#19 Ask not what an audience can do for you
Ask what you can do for your audience.
Welcome readers old and new. This is one of Thomas’ notes in his search for ideas which are surprisingly general, or generally surprising. You can find all past issues here.
Audiences are sexy, and these days everyone wants one.
Growing substacks, twitter follows, paid and unpaid subscribers. Conversion, retention, k-factor. By putting in the work, you get the audience you deserve. If the rate of newsletter formation is anything to go by, more people than ever feel that they deserve an audience.
To have an audience is to own many tiny slices of people’s attention.
An audience is potential energy. Properly released, an audience can flow downstream into warm-intros, pre-orders, and job offers. (It did for me– I got my current job and one consulting gig through my writing.)
An audience is a credential. It gets you a seat at the table by implying (but not guaranteeing!) that you have something to talk about.
To have an audience is to have success. At least, that's what the seemingly successful will tell you. But an audience is a target, too. It’s pretty hard to get cancelled when no one cares who you are.
Discussions about audience growth are almost tautological– everyone with a megaphone from which to pronounce the brilliance of growing your own audience… ...already has an audience. If they didn't have one, you wouldn't hear from them in the first place.
There is a flood of cultural noise about audience growth– and individuals and organisations are getting carried away in it.
So many individuals and organisations are so sure they want to grow– but don't know why. Two examples:
I’ve become acquainted with an AI ethics institute, whose mission is growth. They also claim to want to encourage companies to build Responsible AI, when they can't even define the phrase AI, to say nothing of the word “Responsible”. Their mission statement is an amalgamation of business buzzwords and run-on sentences. The only thing they seem to be sure about is that they want to reach more people.
Elsewhere, on Twitter, an new “creators” are popping like whack-a-moles. With their edu-tainment threads, bait questions to drive up engagement and persistent use of the 👇 emoji, I’m always conscious I’m moving down their marketing funnel, no matter how good the insight-porn is.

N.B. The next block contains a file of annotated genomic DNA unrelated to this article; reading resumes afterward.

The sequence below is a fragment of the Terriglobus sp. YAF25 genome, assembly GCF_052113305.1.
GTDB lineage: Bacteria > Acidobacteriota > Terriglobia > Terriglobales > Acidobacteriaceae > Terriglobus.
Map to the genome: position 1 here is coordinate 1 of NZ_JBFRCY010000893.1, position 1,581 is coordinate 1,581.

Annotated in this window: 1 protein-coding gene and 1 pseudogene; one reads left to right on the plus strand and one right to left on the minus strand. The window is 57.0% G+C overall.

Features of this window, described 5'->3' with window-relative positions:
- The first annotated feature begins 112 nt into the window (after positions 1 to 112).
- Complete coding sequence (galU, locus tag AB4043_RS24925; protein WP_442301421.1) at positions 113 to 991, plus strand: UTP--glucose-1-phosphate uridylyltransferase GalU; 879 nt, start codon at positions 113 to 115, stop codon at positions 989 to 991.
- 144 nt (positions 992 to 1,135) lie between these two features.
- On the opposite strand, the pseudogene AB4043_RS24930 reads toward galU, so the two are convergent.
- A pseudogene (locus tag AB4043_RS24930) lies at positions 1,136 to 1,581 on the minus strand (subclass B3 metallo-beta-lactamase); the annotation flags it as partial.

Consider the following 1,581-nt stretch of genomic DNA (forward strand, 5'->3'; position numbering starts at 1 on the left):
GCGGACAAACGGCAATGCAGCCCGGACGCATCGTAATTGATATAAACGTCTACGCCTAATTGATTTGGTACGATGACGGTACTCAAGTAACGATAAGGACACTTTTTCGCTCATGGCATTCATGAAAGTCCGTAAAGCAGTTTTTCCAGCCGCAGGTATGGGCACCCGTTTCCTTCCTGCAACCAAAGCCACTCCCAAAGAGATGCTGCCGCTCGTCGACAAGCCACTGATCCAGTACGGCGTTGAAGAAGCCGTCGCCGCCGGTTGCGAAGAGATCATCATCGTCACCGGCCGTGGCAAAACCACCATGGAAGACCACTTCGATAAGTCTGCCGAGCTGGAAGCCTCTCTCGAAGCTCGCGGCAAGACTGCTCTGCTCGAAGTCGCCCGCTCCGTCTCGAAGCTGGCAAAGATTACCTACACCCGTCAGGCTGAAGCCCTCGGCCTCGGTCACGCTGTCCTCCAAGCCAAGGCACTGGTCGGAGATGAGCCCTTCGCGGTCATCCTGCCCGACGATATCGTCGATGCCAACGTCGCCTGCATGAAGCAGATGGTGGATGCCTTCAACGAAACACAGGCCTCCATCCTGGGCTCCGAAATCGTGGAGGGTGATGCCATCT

To both groups I want to ask:
Who are you aiming to reach?
Why are you trying to reach them?
For many of these creators/organisations, I think the answers are:
as many people as possible,
for any reason they’ll like.
Being deliberately vague about your target customer may seem like an expedient way to quickly run your business. But in the not-so-long-run its a reliable way to run your business into the ground.
Growth is only as good as the reason for growing.
People only remember you if you give them a good reason to. And you should only grow if you have a good reason to. What need are you providing to your audience? What part of their lives are you fulfilling? If you don't know, then you shouldn't grow.
These days, it's fashionable to think of the positive feedback loops that lead to growth as a flywheel. The more effort you put into spinning the wheel, the faster and faster it can go. But this metaphor is missing an important component.
If a company's growth loop is like a flywheel, then that company's purpose is like it's axel. It's a fixed point that doesn't change, as the company spins faster and faster. It holds the flywheel to the ground, keeping it tethered to reality.
Sure, to grow you need to reduce friction on the axel, and to increase the speed of the wheel. But without a purpose, it doesn't take long for a growing company, or a growing newsletter, to spin out of control.
An organisation or creator without a well-defined reason to exist is just like a startup without product-market-fit. And like so many startups who try to grow without product-market-fit, "poor retention is always the result".
What to do if you think you deserve an audience
One day I would like to have a big audience.
In fact, I believe I deserve one. This is egotistical, but it’s true.
I haven't worked out exactly what I want to say to my presumed audience yet. I don’t even know who I want to be in it. But I do know two things:
I know that when I say something I know is worth saying, I want to hurl it from the rooftops. I want everyone who could benefit to hear it.
I know that I am determined to avoid gathering lots of people together with clickbait-y writing or pop-ups or growth hacks. For my writing to collect like clutter in thousands of people’s inboxes, unloved and ignored.
I’m going to start and re-start small. And through learning from each person who reads my writing, carve out a little niche of my own. Only once the drip of new subscribers becomes a deluge, and if I want to dive deeper into my content will I scale up my stuff.
For now, I’m collecting my thoughts. I’ll keep this newsletter nice and cozy for a while yet.
But I’ll conclude with some gusto:
If you think you deserve an audience, there's only one thing to do. Keep working, searching, learning– until the audience comes to you.
So, audience. What can I do for you?
Thank you for reading my writing. You have the right (but not the obligation) to suggest what I should think about next.